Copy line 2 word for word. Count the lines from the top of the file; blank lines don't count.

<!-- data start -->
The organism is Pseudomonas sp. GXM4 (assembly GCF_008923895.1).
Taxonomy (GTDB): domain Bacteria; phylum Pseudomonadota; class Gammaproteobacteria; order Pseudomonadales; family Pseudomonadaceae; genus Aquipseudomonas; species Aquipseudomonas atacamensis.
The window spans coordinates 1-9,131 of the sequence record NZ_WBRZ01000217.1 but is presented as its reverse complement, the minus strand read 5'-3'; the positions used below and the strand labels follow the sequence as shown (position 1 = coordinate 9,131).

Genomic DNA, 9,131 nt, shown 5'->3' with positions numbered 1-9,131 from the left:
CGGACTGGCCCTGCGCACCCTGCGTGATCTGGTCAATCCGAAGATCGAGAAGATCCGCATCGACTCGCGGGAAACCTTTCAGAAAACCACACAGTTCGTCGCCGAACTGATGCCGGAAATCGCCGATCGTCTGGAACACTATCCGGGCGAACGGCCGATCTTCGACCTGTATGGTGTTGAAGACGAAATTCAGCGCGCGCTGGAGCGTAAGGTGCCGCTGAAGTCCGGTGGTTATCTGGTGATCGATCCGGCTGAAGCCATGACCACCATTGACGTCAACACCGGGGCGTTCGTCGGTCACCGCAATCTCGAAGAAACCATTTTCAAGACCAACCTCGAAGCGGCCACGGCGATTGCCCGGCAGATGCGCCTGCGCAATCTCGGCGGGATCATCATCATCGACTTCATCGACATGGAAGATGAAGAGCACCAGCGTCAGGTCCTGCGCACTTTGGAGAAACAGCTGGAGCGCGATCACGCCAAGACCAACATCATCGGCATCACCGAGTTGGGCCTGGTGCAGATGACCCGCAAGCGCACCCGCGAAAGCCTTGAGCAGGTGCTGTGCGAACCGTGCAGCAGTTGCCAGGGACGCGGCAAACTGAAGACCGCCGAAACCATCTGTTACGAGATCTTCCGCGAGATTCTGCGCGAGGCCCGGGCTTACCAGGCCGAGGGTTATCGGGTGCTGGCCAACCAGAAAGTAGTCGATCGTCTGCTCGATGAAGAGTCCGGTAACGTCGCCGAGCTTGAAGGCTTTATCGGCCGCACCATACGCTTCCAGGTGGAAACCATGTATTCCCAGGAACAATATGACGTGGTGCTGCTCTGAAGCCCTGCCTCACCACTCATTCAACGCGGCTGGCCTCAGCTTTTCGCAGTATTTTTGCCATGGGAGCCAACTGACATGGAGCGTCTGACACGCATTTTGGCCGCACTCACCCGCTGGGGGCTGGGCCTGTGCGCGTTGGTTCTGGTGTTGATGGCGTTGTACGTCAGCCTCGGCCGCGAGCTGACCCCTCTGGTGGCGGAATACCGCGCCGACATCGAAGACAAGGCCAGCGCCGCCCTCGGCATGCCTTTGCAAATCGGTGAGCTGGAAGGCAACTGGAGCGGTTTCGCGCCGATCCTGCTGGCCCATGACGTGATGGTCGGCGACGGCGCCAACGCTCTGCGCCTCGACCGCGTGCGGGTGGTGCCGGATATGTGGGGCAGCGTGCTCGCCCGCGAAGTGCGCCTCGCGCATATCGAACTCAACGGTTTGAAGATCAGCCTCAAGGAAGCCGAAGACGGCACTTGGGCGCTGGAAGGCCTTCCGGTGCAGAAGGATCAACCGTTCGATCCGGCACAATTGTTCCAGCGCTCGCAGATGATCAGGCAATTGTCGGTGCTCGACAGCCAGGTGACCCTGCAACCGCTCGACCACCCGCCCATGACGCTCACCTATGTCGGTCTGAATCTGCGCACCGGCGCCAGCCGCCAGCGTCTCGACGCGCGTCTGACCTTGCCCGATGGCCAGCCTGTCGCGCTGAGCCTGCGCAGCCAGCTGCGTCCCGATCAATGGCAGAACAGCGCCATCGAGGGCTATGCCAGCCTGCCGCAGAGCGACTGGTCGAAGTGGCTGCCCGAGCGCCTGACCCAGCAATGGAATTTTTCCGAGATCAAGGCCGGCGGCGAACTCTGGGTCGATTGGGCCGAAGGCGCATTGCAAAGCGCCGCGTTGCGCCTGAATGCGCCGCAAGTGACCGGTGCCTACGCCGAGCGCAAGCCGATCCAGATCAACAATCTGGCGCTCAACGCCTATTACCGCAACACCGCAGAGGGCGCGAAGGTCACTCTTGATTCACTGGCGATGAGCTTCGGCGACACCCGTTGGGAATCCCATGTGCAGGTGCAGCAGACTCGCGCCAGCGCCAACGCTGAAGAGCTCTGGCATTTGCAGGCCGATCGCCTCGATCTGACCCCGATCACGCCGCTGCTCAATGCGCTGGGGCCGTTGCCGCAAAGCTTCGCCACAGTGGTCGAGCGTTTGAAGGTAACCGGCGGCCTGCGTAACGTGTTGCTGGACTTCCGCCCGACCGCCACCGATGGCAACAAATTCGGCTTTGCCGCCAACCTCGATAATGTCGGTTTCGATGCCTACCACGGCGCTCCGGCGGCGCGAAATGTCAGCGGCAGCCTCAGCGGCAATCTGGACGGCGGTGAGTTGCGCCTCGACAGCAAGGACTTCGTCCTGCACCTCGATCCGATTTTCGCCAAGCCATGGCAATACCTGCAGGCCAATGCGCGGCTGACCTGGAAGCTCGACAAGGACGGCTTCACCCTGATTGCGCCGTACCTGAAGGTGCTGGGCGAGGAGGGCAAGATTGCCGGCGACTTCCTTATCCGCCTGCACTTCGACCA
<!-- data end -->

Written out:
Taxonomy (GTDB): domain Bacteria; phylum Pseudomonadota; class Gammaproteobacteria; order Pseudomonadales; family Pseudomonadaceae; genus Aquipseudomonas; species Aquipseudomonas atacamensis.